The website self-titled daily has a neat Q&A with Explosions in the Sky guitarist Mark Smith where he explains the band's plan to have Phish's career (though they are definitely not into Phish's music) and the influence the late writer David Foster Wallace had on their recent albums.
Here's what they had to say about Phish and DFW:
Please let me explain. I actually don't like Phish at all. (Sorry Trey.) But somewhere along the way, I feel like our band began to resemble the career model that Phish enjoyed. Basically I mean that they are a band who their fans feel extremely strongly about, with an emphasis on their live shows, but maybe they weren't, how shall I say, critical darlings. I kind of feel we have headed in the same direction. I am stunned and humbled and pleased and many other emotions when I open our band emails and see how our music has affected people. And there are still a beautiful amount of people who actually write us actual physical handwritten letters on paper and send them to our real-world P.O. Box. And it's hard to generalize about album reviews and critical response, but I've read enough to know that there are certain criticisms about us that I seriously doubt we'll ever shake. This all is very much a big surprise to me. After we released our first couple of records so many years ago, I figured we were absolutely destined to be the opposite–critically praised but limited by the kind of music we make. Oh well! Who can predict anything. Anyway, this is all a convoluted way of saying when we were writing this record, we had to just make the music that we love, that fulfilled us. And the fans, man.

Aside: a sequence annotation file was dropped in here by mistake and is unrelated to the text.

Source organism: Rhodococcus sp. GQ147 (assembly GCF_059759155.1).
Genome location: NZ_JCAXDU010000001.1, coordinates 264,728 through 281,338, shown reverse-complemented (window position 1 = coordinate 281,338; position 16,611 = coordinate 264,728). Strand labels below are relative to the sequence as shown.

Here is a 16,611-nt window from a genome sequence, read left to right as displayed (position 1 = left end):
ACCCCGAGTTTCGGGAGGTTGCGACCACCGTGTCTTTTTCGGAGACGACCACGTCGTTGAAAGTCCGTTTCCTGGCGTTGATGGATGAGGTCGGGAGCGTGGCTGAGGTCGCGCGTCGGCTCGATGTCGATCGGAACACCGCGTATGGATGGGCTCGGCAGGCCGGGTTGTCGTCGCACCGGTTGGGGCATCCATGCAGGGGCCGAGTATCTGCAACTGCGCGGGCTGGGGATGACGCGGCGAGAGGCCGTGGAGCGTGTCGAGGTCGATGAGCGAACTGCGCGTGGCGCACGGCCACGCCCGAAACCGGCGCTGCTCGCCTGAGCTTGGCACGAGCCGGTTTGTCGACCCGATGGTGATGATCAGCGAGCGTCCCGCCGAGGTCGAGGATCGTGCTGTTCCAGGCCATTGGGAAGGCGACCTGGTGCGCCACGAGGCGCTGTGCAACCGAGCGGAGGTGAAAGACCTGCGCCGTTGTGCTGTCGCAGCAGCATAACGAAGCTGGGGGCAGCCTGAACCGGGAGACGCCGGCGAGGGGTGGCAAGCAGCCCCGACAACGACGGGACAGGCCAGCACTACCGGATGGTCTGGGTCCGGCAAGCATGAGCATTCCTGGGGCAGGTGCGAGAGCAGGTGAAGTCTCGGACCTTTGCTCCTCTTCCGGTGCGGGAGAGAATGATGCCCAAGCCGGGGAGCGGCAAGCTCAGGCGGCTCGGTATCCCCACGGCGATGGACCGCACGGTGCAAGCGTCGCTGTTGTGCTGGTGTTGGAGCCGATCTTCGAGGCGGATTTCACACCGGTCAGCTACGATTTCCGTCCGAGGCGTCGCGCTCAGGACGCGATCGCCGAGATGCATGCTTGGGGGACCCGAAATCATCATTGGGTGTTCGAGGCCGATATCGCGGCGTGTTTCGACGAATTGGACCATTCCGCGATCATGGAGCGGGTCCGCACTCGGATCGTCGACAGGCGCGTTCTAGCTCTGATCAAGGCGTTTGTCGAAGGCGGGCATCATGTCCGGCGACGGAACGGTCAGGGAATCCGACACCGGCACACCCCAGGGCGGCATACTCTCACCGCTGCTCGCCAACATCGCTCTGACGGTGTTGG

I loved [David Foster Wallace] (from afar), and I was devastated when I found out about his suicide. This is hard to put, but it just felt like here is probably the smartest guy I have ever been aware of, someone who immersed himself in so many subjects and trades and had a knowledge and enthusiasm about so many elements of life, and was just bursting at the seams to write all he could about it all. In short, here is someone who in fact seems full of life…and if he decided he couldn't take it (the world), then what chance do the rest of us have? That tidy analysis, of course, skirts his depression and addictions, but even those were relatable. In the four years since our last record, all four of us have read his stuff and loved the hell out of it, from Infinite Jest to Roger Federer as Religious Experience and everything in between. And he just seemed like someone we would know, and made so many good points about so many things, that I find myself thinking about something he's said on a nearly daily basis. So I can only assume a lot of that–his enthusiasm and love, as well as the darker stuff–went into this record.